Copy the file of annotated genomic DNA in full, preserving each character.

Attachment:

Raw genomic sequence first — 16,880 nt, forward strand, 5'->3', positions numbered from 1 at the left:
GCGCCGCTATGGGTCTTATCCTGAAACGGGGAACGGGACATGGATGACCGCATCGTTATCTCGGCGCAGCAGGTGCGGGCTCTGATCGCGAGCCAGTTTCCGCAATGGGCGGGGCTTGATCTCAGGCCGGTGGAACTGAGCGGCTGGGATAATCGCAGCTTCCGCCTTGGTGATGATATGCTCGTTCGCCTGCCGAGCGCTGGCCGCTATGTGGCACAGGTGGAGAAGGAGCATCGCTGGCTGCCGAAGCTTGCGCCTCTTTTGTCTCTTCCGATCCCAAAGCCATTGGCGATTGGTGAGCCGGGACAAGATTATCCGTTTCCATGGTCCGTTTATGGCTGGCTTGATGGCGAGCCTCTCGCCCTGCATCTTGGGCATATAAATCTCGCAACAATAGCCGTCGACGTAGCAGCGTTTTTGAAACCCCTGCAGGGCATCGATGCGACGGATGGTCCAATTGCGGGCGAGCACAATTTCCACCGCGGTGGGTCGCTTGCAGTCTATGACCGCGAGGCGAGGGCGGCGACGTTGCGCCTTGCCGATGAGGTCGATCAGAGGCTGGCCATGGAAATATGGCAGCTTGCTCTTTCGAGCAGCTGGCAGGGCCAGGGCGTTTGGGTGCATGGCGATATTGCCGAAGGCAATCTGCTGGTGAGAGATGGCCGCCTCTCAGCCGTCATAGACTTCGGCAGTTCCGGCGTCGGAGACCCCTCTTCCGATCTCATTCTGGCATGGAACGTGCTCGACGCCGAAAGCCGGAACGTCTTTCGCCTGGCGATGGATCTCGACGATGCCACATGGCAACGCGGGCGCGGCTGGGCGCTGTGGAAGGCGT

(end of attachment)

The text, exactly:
Raw genomic sequence first — 16,880 nt, forward strand, 5'->3', positions numbered from 1 at the left:
GCGCCGCTATGGGTCTTATCCTGAAACGGGGAACGGGACATGGATGACCGCATCGTTATCTCGGCGCAGCAGGTGCGGGCTCTGATCGCGAGCCAGTTTCCGCAATGGGCGGGGCTTGATCTCAGGCCGGTGGAACTGAGCGGCTGGGATAATCGCAGCTTCCGCCTTGGTGATGATATGCTCGTTCGCCTGCCGAGCGCTGGCCGCTATGTGGCACAGGTGGAGAAGGAGCATCGCTGGCTGCCGAAGCTTGCGCCTCTTTTGTCTCTTCCGATCCCAAAGCCATTGGCGATTGGTGAGCCGGGACAAGATTATCCGTTTCCATGGTCCGTTTATGGCTGGCTTGATGGCGAGCCTCTCGCCCTGCATCTTGGGCATATAAATCTCGCAACAATAGCCGTCGACGTAGCAGCGTTTTTGAAACCCCTGCAGGGCATCGATGCGACGGATGGTCCAATTGCGGGCGAGCACAATTTCCACCGCGGTGGGTCGCTTGCAGTCTATGACCGCGAGGCGAGGGCGGCGACGTTGCGCCTTGCCGATGAGGTCGATCAGAGGCTGGCCATGGAAATATGGCAGCTTGCTCTTTCGAGCAGCTGGCAGGGCCAGGGCGTTTGGGTGCATGGCGATATTGCCGAAGGCAATCTGCTGGTGAGAGATGGCCGCCTCTCAGCCGTCATAGACTTCGGCAGTTCCGGCGTCGGAGACCCCTCTTCCGATCTCATTCTGGCATGGAACGTGCTCGACGCCGAAAGCCGGAACGTCTTTCGCCTGGCGATGGATCTCGACGATGCCACATGGCAACGCGGGCGCGGCTGGGCGCTGTGGAAGGCGT